The Power of Unread Books: Building an Antilibrary for Personal Growth


Hatched by Glasp

Aug 23, 2023

4 min read


The Power of Unread Books: Building an Antilibrary for Personal Growth


In a world where the pressure to constantly consume information is prevalent, the idea of building an antilibrary has gained attention. Tsundoku, the Japanese word for the habit of acquiring books but leaving them unread, highlights the potential power of these untouched resources. Lebanese-American scholar Nassim Nicholas Taleb introduced the concept of an antilibrary, emphasizing that it is not merely a status symbol but a valuable research tool. By understanding the value of unread books and embracing the unknown, we can tap into the limitless possibilities of personal growth and discovery.

The Value of Unread Books:

When we read a book, we gain knowledge and insights from its contents. However, in comparison, unread books hold even more potential value. These untouched volumes represent unexplored territories and untapped wisdom. By collecting books that pique our curiosity, we curate a highly personal collection of resources that can fuel our intellectual growth. Much like a research tool, an antilibrary becomes a source of inspiration and a gateway to new perspectives.

Embracing the Unknown:

Scottish scientist James Clerk Maxwell once remarked that "Thoroughly conscious ignorance is the prelude to every real advance in science." This sentiment holds true beyond the realm of science. To truly grow and discover, we must step out of our comfort zones and embrace the unknown. By expanding our antilibraries with books on unfamiliar topics, we expose ourselves to new ideas and perspectives that can challenge our existing beliefs and broaden our horizons. Embracing the unknown is the key to unlocking new avenues of knowledge.

The SECI Model of Knowledge Dimensions:

The SECI model of knowledge dimensions provides a framework for understanding how knowledge is created and shared within organizations. This model sheds light on the process of converting tacit and explicit knowledge into organizational knowledge. It consists of four stages:

1. Tacit to Explicit (Externalization):

Externalization involves the process of articulating and publishing tacit knowledge. By externalizing tacit knowledge, it can be shared and communicated effectively. This can be done through various means such as writing, speaking, or teaching. Externalization allows for the development of factors that encapsulate combined tacit knowledge, enabling its transmission.

2. Explicit to Explicit (Combination):

The combination stage involves organizing and integrating different types of explicit knowledge. This can be seen in activities such as building prototypes or creating comprehensive documentation. By combining explicit knowledge, new insights and innovations can emerge.

3. Explicit to Tacit (Internalization):

Internalization occurs when explicit knowledge is received and applied by an individual. This process often involves hands-on learning and practical application. As individuals internalize explicit knowledge, it becomes part of their personal knowledge and can contribute to the overall knowledge assets of an organization.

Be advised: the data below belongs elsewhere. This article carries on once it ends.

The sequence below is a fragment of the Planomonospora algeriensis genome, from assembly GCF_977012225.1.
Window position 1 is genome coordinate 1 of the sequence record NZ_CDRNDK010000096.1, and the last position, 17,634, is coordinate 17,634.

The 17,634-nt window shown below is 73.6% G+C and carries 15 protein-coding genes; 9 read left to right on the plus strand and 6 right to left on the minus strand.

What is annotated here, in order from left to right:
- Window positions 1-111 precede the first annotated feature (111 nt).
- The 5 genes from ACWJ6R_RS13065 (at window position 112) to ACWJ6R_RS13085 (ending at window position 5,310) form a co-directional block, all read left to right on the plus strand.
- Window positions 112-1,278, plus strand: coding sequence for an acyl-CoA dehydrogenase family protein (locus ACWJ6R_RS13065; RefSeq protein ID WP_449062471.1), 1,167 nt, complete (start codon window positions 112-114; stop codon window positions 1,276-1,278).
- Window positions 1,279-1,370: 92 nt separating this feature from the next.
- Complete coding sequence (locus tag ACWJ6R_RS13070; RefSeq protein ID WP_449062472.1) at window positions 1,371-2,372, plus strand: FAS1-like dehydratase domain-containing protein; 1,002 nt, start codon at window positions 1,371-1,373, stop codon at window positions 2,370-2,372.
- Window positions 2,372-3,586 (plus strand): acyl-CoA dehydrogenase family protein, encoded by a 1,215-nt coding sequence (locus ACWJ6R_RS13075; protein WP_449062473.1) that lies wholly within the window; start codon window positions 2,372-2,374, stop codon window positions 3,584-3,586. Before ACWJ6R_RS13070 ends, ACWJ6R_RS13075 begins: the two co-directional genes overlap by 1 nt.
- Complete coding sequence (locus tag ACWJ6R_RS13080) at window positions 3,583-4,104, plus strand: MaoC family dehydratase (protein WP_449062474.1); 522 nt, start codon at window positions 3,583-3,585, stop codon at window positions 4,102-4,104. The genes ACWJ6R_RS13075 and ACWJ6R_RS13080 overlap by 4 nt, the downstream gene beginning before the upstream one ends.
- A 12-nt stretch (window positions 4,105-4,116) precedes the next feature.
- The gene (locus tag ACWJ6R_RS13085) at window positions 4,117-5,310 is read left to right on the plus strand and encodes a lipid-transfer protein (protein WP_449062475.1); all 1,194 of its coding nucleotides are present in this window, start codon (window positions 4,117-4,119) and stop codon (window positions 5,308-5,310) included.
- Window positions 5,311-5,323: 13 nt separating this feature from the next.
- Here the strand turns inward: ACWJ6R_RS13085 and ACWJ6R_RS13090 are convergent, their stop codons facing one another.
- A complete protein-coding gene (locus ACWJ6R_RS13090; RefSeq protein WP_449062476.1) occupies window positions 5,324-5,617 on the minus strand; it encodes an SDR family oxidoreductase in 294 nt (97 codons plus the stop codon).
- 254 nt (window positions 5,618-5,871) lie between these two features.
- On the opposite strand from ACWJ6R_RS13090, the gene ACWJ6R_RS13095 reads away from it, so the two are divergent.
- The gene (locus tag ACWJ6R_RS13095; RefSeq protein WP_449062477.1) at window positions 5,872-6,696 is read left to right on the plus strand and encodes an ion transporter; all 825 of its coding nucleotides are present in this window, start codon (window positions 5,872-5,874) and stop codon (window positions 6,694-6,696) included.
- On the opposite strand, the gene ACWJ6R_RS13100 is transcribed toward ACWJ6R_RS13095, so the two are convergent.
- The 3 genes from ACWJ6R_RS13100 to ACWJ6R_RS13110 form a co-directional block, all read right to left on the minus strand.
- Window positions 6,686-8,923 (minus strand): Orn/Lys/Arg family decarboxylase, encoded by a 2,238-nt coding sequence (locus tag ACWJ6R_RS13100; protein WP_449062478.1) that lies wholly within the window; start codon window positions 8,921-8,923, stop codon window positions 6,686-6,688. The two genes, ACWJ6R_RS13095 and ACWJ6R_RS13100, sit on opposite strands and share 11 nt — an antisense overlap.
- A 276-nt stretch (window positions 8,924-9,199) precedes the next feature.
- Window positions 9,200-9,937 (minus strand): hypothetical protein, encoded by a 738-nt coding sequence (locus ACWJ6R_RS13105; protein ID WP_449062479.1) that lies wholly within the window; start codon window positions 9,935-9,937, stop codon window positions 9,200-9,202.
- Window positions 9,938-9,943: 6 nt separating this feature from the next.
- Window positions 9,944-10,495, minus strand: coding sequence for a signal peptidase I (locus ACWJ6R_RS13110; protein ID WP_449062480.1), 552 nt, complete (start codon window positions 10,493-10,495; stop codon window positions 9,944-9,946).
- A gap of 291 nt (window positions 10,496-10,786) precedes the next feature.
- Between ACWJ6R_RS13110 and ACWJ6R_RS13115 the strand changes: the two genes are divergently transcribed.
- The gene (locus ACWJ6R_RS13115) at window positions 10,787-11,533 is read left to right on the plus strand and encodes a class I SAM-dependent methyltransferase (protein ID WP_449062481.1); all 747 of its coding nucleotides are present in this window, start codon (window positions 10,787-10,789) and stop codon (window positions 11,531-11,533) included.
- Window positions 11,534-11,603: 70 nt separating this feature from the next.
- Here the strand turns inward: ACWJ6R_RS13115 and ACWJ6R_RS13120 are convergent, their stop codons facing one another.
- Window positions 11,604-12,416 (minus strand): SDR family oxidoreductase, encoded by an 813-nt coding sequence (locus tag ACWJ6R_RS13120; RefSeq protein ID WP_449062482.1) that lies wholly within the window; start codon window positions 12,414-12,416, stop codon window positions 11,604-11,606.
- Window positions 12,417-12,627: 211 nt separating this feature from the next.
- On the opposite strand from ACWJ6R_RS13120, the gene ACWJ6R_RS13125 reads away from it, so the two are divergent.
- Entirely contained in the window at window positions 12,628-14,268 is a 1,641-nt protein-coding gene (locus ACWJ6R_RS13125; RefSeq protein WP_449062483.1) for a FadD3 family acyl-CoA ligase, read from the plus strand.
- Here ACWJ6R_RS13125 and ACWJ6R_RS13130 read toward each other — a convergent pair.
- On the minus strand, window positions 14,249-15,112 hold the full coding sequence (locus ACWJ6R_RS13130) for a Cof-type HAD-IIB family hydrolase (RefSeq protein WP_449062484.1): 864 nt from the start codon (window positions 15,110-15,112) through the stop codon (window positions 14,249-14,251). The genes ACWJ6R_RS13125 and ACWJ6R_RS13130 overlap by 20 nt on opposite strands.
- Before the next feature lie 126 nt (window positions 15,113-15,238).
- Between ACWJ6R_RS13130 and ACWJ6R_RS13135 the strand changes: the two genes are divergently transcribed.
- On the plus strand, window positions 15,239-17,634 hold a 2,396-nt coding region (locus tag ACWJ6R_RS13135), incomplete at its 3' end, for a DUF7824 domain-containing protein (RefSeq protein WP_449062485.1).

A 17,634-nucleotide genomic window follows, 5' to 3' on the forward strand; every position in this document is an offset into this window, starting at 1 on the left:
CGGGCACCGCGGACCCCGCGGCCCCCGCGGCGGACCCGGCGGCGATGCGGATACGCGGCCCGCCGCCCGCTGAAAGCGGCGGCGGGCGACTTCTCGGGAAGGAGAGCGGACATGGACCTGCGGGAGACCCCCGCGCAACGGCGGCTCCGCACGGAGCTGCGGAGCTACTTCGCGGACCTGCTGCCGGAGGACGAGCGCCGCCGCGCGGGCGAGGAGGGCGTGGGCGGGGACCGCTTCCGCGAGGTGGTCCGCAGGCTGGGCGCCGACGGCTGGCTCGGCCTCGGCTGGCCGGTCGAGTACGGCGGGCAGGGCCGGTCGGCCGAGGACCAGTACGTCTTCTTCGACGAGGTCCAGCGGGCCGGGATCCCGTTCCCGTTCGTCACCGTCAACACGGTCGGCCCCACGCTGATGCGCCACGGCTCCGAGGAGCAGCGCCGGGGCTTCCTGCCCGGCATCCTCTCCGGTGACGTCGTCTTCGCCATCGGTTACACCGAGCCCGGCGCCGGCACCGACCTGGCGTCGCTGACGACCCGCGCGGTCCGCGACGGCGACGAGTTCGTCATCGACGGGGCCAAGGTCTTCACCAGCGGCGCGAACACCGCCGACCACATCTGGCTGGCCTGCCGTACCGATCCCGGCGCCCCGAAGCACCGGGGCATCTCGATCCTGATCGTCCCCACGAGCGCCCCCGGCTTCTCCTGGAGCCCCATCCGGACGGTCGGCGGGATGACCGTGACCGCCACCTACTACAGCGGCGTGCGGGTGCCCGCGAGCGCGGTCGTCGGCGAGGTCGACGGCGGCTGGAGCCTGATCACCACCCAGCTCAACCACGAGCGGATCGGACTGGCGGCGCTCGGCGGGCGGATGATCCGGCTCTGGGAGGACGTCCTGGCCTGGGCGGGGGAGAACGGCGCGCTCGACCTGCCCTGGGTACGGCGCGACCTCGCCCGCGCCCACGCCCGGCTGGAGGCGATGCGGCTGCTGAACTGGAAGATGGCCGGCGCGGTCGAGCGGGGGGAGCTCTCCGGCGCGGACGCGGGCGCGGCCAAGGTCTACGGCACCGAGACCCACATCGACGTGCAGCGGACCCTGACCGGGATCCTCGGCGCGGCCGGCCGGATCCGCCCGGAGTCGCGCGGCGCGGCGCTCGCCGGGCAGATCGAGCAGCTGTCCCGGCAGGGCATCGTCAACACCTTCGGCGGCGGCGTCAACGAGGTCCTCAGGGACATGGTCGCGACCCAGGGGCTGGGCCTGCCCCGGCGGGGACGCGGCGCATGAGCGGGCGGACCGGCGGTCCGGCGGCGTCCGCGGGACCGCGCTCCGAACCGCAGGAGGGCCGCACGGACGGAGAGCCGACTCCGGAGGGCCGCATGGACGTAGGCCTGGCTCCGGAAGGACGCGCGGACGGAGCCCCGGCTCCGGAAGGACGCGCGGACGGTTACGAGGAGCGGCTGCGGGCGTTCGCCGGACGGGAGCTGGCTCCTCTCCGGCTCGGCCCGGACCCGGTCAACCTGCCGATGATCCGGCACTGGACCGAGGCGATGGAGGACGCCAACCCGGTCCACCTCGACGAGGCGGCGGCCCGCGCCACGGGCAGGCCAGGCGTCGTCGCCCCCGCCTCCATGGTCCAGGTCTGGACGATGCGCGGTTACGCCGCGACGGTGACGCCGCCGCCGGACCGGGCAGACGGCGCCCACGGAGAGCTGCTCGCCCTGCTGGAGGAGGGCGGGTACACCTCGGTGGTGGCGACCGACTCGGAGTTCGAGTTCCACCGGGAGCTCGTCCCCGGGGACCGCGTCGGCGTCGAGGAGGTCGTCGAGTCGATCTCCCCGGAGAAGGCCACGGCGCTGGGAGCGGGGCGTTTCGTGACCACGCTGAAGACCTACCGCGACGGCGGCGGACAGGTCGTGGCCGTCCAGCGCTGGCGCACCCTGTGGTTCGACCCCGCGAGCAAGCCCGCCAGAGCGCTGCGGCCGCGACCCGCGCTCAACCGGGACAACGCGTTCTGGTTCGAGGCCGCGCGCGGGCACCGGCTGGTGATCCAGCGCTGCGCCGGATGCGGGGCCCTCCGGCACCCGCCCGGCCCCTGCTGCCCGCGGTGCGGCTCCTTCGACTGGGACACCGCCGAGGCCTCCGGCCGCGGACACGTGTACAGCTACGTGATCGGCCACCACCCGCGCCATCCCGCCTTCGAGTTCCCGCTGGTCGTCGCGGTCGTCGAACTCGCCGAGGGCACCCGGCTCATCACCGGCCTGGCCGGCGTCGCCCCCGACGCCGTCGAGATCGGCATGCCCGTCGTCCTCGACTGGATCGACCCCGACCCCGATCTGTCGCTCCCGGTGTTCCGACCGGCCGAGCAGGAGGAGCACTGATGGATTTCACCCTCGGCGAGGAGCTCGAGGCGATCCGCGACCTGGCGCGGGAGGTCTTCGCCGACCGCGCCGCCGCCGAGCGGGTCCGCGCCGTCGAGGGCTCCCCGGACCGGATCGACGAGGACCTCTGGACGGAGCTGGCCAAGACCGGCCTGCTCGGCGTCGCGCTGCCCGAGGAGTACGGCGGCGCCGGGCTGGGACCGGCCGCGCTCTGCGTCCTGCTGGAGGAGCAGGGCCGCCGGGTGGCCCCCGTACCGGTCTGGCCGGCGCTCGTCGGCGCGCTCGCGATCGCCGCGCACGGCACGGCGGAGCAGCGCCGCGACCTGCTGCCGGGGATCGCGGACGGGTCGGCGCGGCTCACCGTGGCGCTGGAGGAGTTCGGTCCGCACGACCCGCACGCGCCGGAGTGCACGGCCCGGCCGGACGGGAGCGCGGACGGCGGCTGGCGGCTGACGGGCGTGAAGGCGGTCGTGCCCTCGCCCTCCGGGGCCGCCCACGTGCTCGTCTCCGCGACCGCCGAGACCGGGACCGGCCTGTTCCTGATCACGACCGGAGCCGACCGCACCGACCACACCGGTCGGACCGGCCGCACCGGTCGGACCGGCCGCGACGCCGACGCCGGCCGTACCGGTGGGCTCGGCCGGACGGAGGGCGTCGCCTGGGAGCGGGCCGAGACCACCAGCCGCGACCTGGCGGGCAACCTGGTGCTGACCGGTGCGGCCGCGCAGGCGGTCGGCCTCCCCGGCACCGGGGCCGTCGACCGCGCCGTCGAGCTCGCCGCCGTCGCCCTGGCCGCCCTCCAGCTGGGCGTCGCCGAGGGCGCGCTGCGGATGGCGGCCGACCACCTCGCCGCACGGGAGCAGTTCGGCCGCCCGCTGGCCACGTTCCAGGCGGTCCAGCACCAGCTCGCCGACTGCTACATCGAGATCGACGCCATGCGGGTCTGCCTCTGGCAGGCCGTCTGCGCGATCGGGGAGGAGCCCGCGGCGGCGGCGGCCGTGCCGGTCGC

4. Tacit to Tacit (Socialization):

Socialization is the process of sharing tacit knowledge among individuals. This can occur through interactions, discussions, and collaborative activities. Socialization allows for the exchange of tacit knowledge, fostering a collective learning environment and promoting the discovery of new knowledge.

Actionable Advice:

1. Curate your antilibrary based on curiosity:

When building your antilibrary, focus on themes and subjects that genuinely pique your curiosity. By selecting books that genuinely interest you, you create a collection that reflects your personal growth and intellectual journey. Embrace the unknown and explore topics that challenge your existing knowledge.

2. Take notes and make references:

As you read books, make a habit of noting down relevant references and sources mentioned by the authors. This will create a valuable resource list for future exploration and research. By keeping track of references, you can delve deeper into specific subjects and expand your understanding.

3. Seek recommendations from fellow readers:

Knowledge is a process, not a possession. Engage in conversations with fellow readers and ask for book recommendations. By tapping into the insights and experiences of others, you can discover hidden gems and expand your antilibrary with diverse perspectives. Embrace the collective wisdom of the reading community and foster a humble relationship with knowledge.


Building an antilibrary goes beyond amassing a collection of unread books. It is a journey of personal growth, intellectual curiosity, and discovery. By understanding the value of unread books and embracing the unknown, we open ourselves up to new ideas, perspectives, and opportunities for learning. The SECI model of knowledge dimensions further highlights the importance of knowledge creation and sharing. By incorporating actionable advice such as curating based on curiosity, making references, and seeking recommendations, we can enhance our antilibraries and continue to fuel our intellectual growth. So, embrace the power of unread books and embark on a lifelong journey of knowledge and self-discovery.

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